New Quality Management Standards Proposed for Canadian CPA Firms

By Justin McLaughlin / Bridget Noonan

Due to the ever-changing landscape of the Canadian environment, the Auditing and Assurance Standards Board (AASB) proposed a new standard for quality management in April 2019. The AASB is proposing to adopt the international standard, ISQM 1, as CSQM 1. An additional standard, CSQM 2 will be created and will focus on engagement quality reviews. Canadian Auditing Standard (CAS) 220 will also see an update for the changes in quality management for audits.

Currently, CSQC 1 only applies to firms who perform audits, reviews and other assurance engagements. Should the exposure draft be accepted as proposed all firms performing any engagements under the CPA Handbook such as compilation engagements, agreed-upon procedures engagements and engagements to report on supplementary matters arising from an audit or a review engagement (CSRS 4460) will fall within scope of the quality management standards.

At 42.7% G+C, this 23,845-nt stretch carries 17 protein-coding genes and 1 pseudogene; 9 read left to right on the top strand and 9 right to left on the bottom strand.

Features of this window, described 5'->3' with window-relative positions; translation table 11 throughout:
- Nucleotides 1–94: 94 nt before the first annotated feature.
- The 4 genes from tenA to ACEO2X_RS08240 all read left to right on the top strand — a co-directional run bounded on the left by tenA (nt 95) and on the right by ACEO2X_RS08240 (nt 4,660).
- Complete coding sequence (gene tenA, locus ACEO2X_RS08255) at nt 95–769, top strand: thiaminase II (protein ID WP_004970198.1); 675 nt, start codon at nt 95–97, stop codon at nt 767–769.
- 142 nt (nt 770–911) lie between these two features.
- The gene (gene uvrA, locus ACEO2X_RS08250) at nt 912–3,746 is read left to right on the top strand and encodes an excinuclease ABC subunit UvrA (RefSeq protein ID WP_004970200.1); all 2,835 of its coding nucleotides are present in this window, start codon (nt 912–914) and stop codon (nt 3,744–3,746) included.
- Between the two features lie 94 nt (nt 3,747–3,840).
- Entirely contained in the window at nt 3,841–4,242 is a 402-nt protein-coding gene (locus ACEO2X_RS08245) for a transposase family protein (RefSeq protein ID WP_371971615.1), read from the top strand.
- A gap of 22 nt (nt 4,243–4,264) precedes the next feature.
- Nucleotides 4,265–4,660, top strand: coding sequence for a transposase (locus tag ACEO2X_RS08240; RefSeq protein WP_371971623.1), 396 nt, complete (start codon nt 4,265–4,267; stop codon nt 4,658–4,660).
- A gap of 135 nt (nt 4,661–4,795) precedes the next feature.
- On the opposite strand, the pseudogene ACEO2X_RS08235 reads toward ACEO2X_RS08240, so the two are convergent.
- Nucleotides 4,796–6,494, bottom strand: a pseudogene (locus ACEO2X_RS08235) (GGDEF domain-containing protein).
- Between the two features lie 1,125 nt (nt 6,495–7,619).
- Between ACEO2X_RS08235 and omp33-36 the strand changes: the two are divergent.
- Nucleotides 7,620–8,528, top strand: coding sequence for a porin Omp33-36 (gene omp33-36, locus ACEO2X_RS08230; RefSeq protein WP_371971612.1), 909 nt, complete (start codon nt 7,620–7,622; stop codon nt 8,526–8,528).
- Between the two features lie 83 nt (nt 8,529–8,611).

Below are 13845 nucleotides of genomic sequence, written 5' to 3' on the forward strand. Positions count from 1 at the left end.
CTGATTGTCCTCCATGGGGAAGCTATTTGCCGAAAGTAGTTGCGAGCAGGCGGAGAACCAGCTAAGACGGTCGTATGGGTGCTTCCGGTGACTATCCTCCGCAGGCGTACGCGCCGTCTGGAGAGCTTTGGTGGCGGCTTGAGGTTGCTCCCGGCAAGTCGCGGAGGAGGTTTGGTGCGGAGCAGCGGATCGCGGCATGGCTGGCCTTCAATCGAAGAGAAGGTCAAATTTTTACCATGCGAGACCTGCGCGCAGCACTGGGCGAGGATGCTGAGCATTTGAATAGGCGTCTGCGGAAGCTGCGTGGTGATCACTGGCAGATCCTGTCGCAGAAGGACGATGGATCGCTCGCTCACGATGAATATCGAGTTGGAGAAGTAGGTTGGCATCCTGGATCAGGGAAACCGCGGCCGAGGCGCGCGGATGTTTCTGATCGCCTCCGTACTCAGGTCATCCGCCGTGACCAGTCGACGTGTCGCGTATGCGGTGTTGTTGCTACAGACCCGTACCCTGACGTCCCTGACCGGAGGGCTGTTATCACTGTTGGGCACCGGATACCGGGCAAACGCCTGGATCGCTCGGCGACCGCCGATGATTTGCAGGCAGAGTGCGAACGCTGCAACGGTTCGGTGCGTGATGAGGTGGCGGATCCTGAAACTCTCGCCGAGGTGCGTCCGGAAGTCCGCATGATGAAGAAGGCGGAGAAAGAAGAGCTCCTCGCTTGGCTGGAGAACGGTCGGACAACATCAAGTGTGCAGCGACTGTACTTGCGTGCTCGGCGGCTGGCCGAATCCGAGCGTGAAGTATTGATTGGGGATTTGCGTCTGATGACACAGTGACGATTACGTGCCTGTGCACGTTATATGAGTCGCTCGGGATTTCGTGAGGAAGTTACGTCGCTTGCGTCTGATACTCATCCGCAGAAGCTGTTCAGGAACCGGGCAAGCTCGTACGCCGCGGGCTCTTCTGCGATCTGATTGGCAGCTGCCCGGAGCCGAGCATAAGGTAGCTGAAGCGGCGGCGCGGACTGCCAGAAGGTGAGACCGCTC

A key driver behind the proposed changes to expand the scope to non-assurance engagements is that companies are now often distributing compilation engagement reports to third parties, including lenders. In addition, there is an increased demand for agreed upon procedures (including multi-scope) engagements from regulators and funders. The previous quality control standards for assurance engagements were issued in 2008, more than ten years ago.

What does all of this mean to your firm?

The new standards under CSQM 1 will effect firms very differently. For some firms that do not have assurance work, the adoption of CSQM 1 will present a monumental change where quality management policies at the firm level and the engagement level need to be formalized, documented and monitored.   For the firms that are already in compliance with CSQC 1 changes will be required but they may be less in extent depending on how they implement the current requirements.

Firm Considerations

For firms that comply with existing CSQC 1 a system of quality control is already documented and in place.  However, that does not mean that the firm will immediately comply with the new standards.  Here are some of the changes you should consider if your firm falls into this category.